Fed supports 2013 tapering but scale could be less than feared


The minutes of the latest Federal Reserve monetary policy meeting suggest the central bank will start to slow the pace of quantitative easing this year although experts argue that the cut could be smaller than expected.

Officials at the Federal Open Market Committee’s July meeting were “broadly comfortable” with starting to taper the Fed’s $85bn-a-month bond-buying programme this year if the US economy continues to strengthen in the months ahead.

“Members judged that a highly accommodative stance of monetary policy was warranted in order to foster a stronger economic recovery and sustained improvement in labor market conditions in a context of price stability,” the minutes say.

“Almost all committee members agreed that a change in the purchase program was not yet appropriate. At the same time, a few others … suggested that it might soon be time to slow somewhat the pace of purchases.”

The Dow Jones dropped more than 100 points after the minutes were published last night, then quickly recovered before seeing another sell-off to end the session down 105.44 points at 14,897.55. This morning, both the FTSE 100 and the Euro Stoxx 50 advanced after opening.

Capital Economics chief US economist Paul Ashworth says the minutes suggest the Fed is on track to start tapering QE at its next FOMC meeting in mid-September, although this timetable is “far from a certainty”.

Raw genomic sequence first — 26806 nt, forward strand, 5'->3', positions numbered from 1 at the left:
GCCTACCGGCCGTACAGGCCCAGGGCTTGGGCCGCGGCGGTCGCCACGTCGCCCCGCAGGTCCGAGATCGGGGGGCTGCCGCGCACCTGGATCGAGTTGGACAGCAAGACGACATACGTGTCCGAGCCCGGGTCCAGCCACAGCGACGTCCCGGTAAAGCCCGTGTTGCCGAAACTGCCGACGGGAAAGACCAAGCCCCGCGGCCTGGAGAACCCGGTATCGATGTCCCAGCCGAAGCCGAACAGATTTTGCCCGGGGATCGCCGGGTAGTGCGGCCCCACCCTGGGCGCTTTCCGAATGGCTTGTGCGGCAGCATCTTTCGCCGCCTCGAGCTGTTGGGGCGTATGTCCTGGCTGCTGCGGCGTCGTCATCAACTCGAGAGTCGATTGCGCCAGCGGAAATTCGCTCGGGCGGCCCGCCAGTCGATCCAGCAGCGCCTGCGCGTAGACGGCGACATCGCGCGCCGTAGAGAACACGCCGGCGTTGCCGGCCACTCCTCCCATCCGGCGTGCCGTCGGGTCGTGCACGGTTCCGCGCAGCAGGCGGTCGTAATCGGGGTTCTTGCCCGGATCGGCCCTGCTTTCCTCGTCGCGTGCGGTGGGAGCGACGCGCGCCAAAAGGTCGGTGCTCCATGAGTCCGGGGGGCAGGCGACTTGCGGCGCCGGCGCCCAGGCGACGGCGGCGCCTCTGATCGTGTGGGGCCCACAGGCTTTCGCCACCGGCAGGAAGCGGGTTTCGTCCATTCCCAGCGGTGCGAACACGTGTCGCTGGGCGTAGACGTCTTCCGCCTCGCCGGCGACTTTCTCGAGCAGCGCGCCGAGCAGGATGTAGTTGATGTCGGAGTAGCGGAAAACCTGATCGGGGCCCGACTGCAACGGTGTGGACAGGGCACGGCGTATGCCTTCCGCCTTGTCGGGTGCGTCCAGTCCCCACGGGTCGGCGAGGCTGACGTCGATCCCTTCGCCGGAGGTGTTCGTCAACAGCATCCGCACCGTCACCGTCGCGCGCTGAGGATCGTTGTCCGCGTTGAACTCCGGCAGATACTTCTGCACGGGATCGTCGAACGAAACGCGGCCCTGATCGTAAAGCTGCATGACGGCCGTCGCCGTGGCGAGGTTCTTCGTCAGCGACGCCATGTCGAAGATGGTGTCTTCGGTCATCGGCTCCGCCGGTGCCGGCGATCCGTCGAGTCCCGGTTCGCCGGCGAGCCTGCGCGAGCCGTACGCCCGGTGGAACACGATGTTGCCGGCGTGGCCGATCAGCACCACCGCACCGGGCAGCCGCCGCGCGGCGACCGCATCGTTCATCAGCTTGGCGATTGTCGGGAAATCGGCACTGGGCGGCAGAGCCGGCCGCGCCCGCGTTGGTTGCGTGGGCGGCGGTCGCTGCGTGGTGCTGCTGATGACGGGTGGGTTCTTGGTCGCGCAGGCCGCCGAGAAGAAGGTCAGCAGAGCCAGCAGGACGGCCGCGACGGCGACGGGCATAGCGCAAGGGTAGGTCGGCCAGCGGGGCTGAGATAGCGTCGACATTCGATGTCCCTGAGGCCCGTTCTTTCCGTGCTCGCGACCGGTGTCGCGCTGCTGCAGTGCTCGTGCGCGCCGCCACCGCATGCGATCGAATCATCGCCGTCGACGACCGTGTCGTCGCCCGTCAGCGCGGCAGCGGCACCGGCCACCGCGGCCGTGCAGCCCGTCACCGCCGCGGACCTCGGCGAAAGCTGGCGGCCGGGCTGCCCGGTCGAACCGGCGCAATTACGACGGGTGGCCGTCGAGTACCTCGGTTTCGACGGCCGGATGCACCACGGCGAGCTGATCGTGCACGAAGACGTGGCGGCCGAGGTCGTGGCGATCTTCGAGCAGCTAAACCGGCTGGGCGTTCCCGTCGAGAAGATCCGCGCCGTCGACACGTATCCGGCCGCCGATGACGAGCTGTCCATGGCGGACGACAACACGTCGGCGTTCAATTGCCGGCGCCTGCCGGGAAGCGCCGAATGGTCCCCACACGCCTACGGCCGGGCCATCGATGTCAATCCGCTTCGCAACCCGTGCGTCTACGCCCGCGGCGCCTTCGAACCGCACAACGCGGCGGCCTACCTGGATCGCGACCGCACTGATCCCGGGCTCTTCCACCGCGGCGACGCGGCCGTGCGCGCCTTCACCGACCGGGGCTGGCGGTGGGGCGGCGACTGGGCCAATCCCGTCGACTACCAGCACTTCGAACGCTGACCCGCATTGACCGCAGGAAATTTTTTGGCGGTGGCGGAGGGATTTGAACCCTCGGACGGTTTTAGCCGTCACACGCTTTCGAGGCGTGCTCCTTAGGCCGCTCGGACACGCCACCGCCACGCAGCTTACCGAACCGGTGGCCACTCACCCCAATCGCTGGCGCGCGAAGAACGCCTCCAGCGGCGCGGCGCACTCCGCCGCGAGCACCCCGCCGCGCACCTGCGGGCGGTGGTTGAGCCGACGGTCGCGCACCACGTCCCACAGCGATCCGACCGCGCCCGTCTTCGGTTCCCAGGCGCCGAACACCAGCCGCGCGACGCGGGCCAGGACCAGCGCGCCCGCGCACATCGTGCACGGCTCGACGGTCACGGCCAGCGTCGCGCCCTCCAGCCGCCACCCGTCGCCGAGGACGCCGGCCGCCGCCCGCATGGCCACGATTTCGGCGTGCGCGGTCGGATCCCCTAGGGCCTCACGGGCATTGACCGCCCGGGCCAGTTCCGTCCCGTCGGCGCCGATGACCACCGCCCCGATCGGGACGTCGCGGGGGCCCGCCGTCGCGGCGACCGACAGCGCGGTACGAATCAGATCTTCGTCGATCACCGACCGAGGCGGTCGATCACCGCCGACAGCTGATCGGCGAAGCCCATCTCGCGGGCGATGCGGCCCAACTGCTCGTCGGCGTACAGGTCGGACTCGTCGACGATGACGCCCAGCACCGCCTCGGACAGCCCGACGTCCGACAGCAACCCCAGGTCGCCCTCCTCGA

“Nevertheless, with the FOMC still split on when to start the taper we suspect that, as a compromise, officials could opt to start the taper next month but begin with a smaller than expected initial reduction of $10bn,” he adds.

CMC Markets senior markets analyst Michael Hewson notes that the markets have not been given any certainty about the timing of tapering and suggests it would be “premature at best” to assume it would begin in September.

“It would therefore seem safe to conclude that the economic data between now and that meeting on 17 and 18 September will dictate not only the timing, but also the initial amount, whether it be $10bn or $20bn,” he says.

“With the health of the jobs market at the forefront of the Fed’s thinking it therefore seems safe to assume, if you can assume anything in these markets, that the August payrolls report and the ISM will be key factors in any decision with respect to these two factors.”